Our first afternoon stroll around
found us climbing to the top of another bell tower, an impressive structure probably designed to show that the Florentines can build a bigger and straighter tower than their Pisan rivals. All for show however, as there is no sign of the bell-rope or any electric ringers. What a magic view from the top though. The whole town laid out before us, surrounded by very picturesque hills in all directions. Florence
Found a great 3 hour walking tour of
for our first morning conducted by a pint-sized but enthusiastic young Florentine woman. The cathedral was surprisingly plain and austere inside. It did, however have a 24 hour clock showing Roman numerals and running anticlockwise, on the rear wall. The main square of the town was more or less as built by the Romans, and the leather and fabric industries for which Florence is famous were on display in abundance in shops and roadside stalls. Florence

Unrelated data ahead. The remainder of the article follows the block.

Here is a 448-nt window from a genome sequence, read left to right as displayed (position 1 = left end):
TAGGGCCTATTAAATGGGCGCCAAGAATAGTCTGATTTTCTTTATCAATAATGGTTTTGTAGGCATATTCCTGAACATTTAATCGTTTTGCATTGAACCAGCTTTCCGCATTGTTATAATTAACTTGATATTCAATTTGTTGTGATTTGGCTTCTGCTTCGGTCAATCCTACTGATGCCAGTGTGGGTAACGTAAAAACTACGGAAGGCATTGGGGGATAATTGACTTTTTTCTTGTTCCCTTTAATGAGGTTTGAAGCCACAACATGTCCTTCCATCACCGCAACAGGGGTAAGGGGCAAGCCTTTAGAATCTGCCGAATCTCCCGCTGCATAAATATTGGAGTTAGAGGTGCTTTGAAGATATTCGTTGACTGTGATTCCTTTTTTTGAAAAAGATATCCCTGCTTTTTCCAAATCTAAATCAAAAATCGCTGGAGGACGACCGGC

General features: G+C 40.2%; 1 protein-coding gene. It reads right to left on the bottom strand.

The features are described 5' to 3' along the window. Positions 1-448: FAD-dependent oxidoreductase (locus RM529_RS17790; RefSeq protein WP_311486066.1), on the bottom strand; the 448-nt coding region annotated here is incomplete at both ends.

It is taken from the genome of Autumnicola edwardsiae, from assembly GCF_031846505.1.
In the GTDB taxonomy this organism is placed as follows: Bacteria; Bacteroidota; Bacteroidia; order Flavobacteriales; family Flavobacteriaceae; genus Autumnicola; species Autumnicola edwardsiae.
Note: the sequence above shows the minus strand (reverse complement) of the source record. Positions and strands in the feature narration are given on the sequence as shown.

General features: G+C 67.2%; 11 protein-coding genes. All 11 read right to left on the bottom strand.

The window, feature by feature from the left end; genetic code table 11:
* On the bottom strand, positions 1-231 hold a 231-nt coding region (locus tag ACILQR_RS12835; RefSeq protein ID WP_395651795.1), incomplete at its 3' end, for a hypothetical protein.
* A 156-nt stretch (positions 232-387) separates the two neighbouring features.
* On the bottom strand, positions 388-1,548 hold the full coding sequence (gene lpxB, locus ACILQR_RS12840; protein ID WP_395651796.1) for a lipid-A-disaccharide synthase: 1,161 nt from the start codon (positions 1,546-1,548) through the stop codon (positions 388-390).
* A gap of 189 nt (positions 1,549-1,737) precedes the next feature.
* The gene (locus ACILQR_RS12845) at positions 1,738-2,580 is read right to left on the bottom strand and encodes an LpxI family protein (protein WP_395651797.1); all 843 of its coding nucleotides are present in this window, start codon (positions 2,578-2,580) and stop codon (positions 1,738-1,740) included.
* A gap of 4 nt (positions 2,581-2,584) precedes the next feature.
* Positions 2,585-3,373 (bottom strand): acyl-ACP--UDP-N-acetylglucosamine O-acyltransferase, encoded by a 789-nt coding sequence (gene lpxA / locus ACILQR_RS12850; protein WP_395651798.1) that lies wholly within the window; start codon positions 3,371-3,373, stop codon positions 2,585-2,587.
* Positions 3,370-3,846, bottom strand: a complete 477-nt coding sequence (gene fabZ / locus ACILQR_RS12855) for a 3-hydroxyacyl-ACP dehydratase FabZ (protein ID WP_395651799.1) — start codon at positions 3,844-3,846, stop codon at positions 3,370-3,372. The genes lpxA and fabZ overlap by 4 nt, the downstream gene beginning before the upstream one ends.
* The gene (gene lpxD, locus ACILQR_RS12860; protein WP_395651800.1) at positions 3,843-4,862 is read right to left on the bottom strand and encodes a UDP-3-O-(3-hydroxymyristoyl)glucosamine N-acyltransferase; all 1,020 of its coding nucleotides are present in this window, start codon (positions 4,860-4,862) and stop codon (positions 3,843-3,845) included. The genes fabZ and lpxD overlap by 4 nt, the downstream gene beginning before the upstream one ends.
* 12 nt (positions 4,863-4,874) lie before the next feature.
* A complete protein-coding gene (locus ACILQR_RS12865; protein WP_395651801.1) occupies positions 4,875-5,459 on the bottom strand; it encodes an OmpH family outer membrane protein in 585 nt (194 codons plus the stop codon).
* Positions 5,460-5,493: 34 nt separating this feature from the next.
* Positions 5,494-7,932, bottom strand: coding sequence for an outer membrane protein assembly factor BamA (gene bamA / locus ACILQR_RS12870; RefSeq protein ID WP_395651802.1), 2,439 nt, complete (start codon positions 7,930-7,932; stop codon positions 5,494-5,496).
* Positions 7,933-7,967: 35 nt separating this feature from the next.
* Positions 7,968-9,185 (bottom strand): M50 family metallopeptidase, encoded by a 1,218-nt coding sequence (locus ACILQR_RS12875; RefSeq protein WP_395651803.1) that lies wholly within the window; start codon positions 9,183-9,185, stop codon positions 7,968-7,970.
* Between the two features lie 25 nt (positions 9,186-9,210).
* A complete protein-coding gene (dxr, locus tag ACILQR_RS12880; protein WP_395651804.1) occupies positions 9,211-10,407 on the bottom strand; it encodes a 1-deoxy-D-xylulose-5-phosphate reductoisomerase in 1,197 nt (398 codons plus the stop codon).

Here for the first time since
was an absence of Africans on every corner selling spatter balls, gaudy souvenirs and ugly handbags. Many actually had legal stalls selling possibly genuine Florentine products, including an impressive array of leather goods. Iceland
David stands proudly outside the entrance to City Hall, apparently deemed too good to be placed in its planned location atop the cathedral. He is flanked by a second sculpture by Bandinelli, nicknamed by the locals the “melon pile’, perhaps due to the excess of muscles. The real David has been moved to the museum, so we were looking at a replica. We visited the original the next day, along with many unfinished sculptures by Michelangelo. He is very impressive. Interesting that it was Goliath who was meant to be the big one.
Evidence of the various Guilds can be seen on their symbols, coats of arms, and on some of the statues around town. One such was the statue of St George slaying the dragon, effectively showing off the Armourer’s Guild chain mail, swords and lances.
We heard the fascinating story of the grain market which turned into a dual-use grain market/church complete with hooks in the ceiling. A miracle was apparently involved.